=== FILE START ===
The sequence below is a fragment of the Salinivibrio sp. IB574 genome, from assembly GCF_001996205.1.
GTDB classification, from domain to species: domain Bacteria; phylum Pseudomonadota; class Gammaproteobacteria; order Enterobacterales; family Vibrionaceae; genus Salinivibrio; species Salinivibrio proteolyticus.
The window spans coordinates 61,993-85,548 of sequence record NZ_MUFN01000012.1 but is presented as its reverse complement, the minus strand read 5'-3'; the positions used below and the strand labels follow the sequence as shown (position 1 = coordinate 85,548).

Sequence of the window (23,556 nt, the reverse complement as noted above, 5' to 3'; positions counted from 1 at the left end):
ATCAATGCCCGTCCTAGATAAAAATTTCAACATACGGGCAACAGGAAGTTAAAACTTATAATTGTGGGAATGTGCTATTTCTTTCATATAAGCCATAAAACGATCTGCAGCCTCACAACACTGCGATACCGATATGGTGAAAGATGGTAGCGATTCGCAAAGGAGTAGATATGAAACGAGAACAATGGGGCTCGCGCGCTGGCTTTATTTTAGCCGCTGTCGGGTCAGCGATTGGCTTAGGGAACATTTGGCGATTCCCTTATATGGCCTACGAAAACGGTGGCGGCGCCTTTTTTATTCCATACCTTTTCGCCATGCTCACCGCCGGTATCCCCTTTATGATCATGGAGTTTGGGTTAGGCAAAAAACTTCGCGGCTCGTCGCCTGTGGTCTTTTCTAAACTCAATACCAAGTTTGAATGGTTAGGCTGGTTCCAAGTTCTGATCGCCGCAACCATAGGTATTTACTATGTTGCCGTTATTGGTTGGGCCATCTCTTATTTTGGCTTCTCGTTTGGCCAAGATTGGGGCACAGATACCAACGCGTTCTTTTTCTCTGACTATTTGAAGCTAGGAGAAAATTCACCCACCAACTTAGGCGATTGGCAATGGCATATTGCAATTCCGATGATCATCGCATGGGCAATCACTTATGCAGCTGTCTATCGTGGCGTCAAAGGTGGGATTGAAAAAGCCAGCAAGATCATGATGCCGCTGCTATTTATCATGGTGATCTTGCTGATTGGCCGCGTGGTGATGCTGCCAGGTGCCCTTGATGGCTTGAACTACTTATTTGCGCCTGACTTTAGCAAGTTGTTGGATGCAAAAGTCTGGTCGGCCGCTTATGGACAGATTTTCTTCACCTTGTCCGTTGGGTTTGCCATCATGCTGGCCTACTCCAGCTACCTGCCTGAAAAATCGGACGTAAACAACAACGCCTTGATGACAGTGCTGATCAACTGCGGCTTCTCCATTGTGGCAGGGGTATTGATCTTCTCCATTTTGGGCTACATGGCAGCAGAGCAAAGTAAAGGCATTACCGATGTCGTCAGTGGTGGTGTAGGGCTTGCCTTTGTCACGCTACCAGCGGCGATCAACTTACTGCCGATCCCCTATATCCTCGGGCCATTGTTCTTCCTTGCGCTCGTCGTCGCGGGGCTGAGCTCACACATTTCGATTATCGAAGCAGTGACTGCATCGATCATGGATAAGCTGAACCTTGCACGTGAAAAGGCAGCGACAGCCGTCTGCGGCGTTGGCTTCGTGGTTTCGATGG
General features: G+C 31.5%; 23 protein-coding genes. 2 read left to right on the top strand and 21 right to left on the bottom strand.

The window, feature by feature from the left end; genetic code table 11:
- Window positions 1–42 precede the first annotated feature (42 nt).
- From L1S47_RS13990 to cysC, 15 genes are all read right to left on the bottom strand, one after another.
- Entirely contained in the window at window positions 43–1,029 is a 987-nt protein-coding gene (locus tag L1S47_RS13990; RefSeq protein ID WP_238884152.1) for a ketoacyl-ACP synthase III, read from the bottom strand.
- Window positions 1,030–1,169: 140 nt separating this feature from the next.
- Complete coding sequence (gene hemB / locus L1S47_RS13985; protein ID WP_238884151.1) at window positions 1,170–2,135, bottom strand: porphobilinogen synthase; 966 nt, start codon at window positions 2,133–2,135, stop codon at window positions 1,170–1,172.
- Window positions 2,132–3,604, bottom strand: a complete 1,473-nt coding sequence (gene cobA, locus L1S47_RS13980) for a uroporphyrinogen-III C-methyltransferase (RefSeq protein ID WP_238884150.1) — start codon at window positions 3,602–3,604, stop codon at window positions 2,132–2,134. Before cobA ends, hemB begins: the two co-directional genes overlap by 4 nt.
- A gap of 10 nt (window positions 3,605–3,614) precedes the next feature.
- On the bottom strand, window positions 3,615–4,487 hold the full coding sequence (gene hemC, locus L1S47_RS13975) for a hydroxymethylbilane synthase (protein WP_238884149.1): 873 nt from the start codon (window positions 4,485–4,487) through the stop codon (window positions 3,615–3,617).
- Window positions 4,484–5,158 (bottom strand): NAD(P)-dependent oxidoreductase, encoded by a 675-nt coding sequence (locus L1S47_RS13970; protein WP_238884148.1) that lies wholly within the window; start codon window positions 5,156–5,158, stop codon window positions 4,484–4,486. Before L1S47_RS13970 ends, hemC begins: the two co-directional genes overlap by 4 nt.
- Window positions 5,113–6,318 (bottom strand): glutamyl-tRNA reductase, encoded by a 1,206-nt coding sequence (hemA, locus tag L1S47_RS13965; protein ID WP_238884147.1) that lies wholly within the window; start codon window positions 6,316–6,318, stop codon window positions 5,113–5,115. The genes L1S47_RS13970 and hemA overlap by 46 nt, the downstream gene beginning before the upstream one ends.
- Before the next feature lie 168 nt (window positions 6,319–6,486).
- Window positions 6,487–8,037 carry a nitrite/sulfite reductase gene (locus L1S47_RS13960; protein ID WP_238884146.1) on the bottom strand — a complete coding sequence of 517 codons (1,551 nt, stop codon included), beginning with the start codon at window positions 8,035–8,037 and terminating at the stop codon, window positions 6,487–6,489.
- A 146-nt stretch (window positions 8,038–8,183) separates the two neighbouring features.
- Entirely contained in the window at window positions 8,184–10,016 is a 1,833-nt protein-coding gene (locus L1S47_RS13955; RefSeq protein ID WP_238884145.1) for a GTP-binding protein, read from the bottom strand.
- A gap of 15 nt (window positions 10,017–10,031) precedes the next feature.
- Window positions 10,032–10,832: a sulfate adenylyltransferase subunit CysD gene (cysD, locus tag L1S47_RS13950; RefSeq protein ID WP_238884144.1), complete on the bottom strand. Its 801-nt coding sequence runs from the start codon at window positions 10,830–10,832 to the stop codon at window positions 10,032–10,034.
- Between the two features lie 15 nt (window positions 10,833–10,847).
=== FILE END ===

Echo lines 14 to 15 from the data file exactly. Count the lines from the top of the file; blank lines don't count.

- A gap of 10 nt (window positions 3,605–3,614) precedes the next feature.
- On the bottom strand, window positions 3,615–4,487 hold the full coding sequence (gene hemC, locus L1S47_RS13975) for a hydroxymethylbilane synthase (protein WP_238884149.1): 873 nt from the start codon (window positions 4,485–4,487) through the stop codon (window positions 3,615–3,617).